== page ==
Joel of Far Outliers
Trevor ap Simon
group, &c. blogs:
A Fistful of €uros
28th of May, 2003 POST·MERIDIEM 03:56
I’ve some more plaudits for ER on my hard disk at home, but I’m in the middle of moving to UFS2 and the FFS partition isn’t trivially accessible. Anyway.
On another subject: I have to say, if George Berkeley is unreadable, it’s not because his English is archaic—it’s more a question of if you can’t read George Berkeley, you should learn how, or reconsider studying philosophy. Cf footnote  below. And if “undergraduates should not be expected to read 17th or 18th-century British philosophers in the original English,” that is more symptomatic of a cancer in the pre-tertiary education system than anything else. Link from http://www.polyglut.net/.
Jamie Zawinski’s exchange with some Debian weenie over at his Live Journal is pretty funny. Of course, the bit about ... But see, the point is, it's not like this guy is unique in this respect, or even unusual. I'm just using him as an example. He's more the rule than the exception in this pathetic little world of which I can't seem to finally-and-truly wash my hands. is pretty depressing, and I’m not convinced of the truth of it either. People working hard for no money have a tendency to be crazy and pathetic more than the norm, admittedly; but of the people getting paid for this sort of thing, I think they’re in the main pretty sane.
I wonder if there’s going to be a Carolingian in the Matrix III? And, if someone could point me towards a source that gave a reasonable argument for the Merovingians preferring either of Vulgar Latin (uh, proto-French) or Germanic (uh, proto-Dutch) over the other, I’d be fascinated.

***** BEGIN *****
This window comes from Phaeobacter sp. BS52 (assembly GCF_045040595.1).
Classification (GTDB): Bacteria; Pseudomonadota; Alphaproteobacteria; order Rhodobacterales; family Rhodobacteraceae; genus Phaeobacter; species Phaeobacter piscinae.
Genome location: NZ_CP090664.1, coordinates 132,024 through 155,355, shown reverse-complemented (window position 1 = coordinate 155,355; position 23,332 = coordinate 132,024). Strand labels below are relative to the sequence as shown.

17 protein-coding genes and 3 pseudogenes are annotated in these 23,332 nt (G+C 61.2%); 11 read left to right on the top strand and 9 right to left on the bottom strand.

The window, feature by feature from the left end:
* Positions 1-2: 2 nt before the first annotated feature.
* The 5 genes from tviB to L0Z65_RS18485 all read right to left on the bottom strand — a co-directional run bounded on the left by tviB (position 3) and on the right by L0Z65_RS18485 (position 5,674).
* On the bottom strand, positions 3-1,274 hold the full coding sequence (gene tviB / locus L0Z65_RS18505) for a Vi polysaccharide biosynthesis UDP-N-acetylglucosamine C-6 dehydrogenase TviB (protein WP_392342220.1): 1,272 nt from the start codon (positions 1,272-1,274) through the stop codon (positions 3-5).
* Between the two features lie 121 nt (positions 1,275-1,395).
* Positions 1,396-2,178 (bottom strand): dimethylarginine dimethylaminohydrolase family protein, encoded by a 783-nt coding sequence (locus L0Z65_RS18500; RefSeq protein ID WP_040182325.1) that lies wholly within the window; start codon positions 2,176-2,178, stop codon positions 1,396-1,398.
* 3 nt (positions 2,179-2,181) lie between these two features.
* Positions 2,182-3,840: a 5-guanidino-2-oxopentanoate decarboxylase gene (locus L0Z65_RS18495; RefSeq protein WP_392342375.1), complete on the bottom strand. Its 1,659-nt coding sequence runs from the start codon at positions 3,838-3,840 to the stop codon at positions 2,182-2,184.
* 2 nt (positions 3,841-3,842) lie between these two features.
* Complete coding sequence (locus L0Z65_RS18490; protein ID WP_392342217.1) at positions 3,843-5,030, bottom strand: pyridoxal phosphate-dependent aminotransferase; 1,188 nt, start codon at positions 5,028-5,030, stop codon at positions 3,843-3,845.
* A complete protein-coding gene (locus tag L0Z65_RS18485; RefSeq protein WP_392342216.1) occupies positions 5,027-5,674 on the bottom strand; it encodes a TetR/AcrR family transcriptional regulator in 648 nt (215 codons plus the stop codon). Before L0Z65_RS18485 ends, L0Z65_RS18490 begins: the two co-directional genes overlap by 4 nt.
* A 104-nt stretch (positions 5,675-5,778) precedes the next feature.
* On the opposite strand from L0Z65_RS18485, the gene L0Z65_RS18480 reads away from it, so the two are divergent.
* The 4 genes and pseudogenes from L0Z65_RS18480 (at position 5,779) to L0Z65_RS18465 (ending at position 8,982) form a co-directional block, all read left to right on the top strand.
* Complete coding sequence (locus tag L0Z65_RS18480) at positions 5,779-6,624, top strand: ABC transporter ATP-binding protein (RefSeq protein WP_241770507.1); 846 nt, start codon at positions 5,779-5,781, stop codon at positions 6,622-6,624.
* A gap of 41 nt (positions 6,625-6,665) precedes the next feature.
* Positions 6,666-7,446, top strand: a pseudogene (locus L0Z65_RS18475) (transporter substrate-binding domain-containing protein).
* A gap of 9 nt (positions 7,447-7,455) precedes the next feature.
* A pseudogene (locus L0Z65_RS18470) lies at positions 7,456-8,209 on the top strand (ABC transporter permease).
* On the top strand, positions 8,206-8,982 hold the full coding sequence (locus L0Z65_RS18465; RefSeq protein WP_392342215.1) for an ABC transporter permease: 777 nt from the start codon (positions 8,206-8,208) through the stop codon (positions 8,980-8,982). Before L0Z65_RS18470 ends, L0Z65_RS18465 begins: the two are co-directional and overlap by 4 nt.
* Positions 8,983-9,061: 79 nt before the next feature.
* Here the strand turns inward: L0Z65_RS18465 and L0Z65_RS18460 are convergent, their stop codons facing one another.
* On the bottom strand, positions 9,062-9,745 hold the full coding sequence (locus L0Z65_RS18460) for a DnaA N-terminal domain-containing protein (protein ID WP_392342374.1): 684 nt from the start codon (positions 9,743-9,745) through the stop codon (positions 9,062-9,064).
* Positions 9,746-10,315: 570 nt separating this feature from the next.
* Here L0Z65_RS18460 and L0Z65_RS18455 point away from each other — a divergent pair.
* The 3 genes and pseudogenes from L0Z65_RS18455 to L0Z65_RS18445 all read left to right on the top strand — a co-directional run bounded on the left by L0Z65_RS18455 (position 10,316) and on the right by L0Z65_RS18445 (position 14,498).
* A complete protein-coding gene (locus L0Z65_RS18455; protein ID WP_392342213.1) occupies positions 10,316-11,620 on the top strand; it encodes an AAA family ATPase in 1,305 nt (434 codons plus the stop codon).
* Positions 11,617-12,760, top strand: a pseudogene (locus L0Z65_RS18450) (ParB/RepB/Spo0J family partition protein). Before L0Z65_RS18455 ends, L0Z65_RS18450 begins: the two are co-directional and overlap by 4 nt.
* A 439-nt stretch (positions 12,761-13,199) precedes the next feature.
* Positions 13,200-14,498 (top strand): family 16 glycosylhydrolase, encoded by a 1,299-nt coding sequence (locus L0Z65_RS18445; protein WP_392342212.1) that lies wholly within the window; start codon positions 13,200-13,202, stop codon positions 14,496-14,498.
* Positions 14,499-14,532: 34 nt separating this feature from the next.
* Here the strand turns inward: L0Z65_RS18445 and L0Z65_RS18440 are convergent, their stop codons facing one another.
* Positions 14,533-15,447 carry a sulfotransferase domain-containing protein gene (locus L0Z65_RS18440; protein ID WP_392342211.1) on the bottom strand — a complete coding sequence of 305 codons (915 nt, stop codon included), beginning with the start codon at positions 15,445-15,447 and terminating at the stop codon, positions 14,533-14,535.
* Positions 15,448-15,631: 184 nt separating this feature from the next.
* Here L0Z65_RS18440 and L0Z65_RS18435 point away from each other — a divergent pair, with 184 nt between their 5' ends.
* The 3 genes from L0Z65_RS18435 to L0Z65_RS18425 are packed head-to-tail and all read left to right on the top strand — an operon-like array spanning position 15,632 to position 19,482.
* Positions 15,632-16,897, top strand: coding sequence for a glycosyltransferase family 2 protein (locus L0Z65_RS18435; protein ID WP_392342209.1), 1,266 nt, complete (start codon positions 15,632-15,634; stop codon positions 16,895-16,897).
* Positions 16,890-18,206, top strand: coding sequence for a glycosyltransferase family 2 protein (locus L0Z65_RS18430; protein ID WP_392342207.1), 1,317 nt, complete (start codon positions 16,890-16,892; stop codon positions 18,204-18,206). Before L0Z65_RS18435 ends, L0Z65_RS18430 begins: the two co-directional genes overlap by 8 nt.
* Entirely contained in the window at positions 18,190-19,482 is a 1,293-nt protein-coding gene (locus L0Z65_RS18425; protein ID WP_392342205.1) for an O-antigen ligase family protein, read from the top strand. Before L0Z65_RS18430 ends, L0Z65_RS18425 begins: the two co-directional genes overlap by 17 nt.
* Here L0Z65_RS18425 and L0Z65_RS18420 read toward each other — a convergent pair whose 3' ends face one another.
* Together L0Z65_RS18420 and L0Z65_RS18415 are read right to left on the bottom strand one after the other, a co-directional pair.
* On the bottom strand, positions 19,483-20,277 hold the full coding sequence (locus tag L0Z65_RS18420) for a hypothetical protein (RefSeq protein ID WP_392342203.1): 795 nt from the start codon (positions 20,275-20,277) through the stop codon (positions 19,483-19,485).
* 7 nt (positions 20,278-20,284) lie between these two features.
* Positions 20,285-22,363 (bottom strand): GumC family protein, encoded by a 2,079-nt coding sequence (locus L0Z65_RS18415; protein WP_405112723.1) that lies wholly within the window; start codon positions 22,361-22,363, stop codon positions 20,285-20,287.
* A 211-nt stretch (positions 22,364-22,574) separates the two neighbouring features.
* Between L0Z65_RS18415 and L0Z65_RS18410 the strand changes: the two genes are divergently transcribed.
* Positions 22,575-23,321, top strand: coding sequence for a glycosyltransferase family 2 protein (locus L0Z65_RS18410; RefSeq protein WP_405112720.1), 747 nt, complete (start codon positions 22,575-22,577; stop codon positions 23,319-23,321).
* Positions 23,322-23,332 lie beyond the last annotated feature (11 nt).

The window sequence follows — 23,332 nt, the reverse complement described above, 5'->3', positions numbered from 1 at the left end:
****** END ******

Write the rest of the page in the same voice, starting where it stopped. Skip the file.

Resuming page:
Argh, I still have to do my German homework. Und wie ist Ihr Traumhaus, anyway?
Addendum; Time to move to Germany. But then it always was, wasn’t it? http://www.rte.ie/news/2003/0527/alcohol.html
21st of May, 2003 POST·MERIDIEM 04:07
Rain soaked me yesterday evening, which sucked; one of my shoes has a hole in the sole (they’re good-quality shoes, I’ve just worn them exclusively since September, and done a whole lot of walking in them) so my socks got all damp, and I made it to Blanchardstown too late to get a haircut (I’m desperately in need of one). On the other hand, I did buy a decent stock of Erdinger Weiß, and some good food, so dinner was much more civilised.